Police regulations do not adequately protect constitutional rights, says MDN report

Current policing regulations do not adequately address and protect the rights guaranteed to all citizens by the Constitution, says the Maldivian Democratic Network (MDN).

After reviewing the relevant laws, MDN’s ‘Review of the legal framework of Maldives Police Service’ found “worrying signs of an erosion of the democratic policing framework enshrined in the Constitution”.

“The police are being vested with greater powers and discretion without the prerequisite checks,” read the report released yesterday. “Alarmingly, these dangerous trends are being written into law.”

Speaking at the launch ceremony yesterday, Deyvika Prasad from the Commonwealth Human Rights Initiative (CHRI) did note that, even though there are problems with the Maldives’ police regulations, it was good to have such procedures in place.

Prasad said that the Maldives was the first in the South Asian region to come up with a policing strategic action plan, and that the 2008 Maldives Police Act is the only national police legislation in the region which is not a colonial-era Police Act.

The review’s stated intention is to “identify legal gaps” within the current legal framework to ensure compatibility with both the Constitution and international standards.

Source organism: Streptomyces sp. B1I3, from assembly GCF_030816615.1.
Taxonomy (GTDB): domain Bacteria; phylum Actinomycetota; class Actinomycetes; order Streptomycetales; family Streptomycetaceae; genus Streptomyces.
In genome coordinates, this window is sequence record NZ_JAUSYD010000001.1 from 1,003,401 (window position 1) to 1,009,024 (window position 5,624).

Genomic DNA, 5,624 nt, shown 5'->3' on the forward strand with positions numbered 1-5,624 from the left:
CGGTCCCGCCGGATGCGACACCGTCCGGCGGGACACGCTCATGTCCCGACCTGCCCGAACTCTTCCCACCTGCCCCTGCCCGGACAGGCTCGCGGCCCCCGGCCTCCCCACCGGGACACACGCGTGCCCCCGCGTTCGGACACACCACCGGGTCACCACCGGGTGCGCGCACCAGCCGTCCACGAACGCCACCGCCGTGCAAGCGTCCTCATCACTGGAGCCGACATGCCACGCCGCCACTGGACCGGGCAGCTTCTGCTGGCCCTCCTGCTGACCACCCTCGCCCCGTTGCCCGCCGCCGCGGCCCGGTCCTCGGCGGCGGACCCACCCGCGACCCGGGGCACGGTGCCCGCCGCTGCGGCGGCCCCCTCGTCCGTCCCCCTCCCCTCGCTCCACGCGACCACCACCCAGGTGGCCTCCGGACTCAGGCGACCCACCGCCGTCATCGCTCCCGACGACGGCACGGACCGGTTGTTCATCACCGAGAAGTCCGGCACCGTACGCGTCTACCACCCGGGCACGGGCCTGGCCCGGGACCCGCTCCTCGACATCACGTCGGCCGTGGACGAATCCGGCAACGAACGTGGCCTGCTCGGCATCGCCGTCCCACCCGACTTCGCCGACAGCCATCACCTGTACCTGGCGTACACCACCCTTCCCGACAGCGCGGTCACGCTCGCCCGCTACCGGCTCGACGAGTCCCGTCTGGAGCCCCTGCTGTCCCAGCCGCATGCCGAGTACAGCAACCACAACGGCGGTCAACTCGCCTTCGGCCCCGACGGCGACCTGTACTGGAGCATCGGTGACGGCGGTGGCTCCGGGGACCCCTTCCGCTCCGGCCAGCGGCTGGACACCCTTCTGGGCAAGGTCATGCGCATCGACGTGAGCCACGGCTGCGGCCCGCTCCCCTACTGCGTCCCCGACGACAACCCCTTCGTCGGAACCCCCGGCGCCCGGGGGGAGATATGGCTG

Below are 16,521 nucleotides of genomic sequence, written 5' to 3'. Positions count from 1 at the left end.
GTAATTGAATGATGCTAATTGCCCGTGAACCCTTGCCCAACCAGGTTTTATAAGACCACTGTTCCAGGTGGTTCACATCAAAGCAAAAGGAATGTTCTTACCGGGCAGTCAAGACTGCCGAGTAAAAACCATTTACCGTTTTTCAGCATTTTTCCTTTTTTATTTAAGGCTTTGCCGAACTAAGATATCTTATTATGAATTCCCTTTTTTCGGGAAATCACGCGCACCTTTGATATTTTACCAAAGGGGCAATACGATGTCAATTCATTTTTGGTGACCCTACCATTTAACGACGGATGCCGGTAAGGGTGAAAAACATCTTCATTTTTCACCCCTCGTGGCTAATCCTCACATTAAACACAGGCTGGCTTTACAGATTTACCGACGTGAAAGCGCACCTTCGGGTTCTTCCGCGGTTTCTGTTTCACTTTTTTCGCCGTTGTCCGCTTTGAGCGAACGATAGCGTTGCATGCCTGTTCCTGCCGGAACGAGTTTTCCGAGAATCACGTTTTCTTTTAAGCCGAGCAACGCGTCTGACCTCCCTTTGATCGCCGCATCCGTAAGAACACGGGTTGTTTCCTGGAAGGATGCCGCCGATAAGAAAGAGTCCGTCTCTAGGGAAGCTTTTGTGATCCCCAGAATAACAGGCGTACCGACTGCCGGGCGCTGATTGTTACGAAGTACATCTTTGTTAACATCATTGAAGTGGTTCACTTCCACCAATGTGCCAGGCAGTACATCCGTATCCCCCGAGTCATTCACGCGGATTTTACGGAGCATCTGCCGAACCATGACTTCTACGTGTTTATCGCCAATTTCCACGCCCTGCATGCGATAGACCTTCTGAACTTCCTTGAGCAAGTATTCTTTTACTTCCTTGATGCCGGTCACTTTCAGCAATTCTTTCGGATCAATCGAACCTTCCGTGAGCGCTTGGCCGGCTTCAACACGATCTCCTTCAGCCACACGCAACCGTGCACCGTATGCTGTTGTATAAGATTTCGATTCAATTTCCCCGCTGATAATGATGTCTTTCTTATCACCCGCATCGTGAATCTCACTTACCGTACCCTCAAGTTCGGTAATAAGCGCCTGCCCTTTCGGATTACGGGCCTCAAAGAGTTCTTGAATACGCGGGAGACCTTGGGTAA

It noted that as the police regulation came only three months after the ratification of the new constitution in 2008, “there was a lack of practice or practical experience among the law enforcement agencies relating to implementation of these procedural rights and the boundaries of such rights”.

Among the issues described in the report, the procedures in the police regulation regarding the powers to arrest and detain without a court warrant were called “highly problematic” and in contradiction to Articles 46 and 49 of the Constitution.

The NGO recommended that regulations be reviewed and rewritten in order to “ensure safeguards in the constitution are maintained”, and to review the provisions relating to arrests and detention in light of the Supreme Court’s decisions and relevant interpretations provided by the judiciary.

MDN Executive Director and former President of the Police Integrity Commission (PIC) Shahinda Ismail said the report had been compiled after consultations with various stakeholders including the Human Rights Commission of the Maldives, Transparency Maldives, and the UNDP.

The Maldives Police Services and the Police Integrity Commission had been invited to participate in the consultations but the MPS did not respond to the invitations while the PIC declined to take part.

Police earlier this year labelled a report published by MDN into the disappearance of Minivan News journalist Ahmed Rilwan “politically motivated” and “irresponsible”.

The review was produced as part of the police reform project by Commonwealth Human Rights Initiative (CHRI) conducted in South Asia. Former Prosecutor General (PG) Ahmed Muizzu’s law firm Muizzu and Co LLP acted as the local consultation for the review.



Related to this story

Australian Commissioner notes challenges facing police in emerging democracies

NGOs suggest government’s failure to engage is damaging civil society

MDN investigation implicates radicalised gangs in Rilwan’s disappearance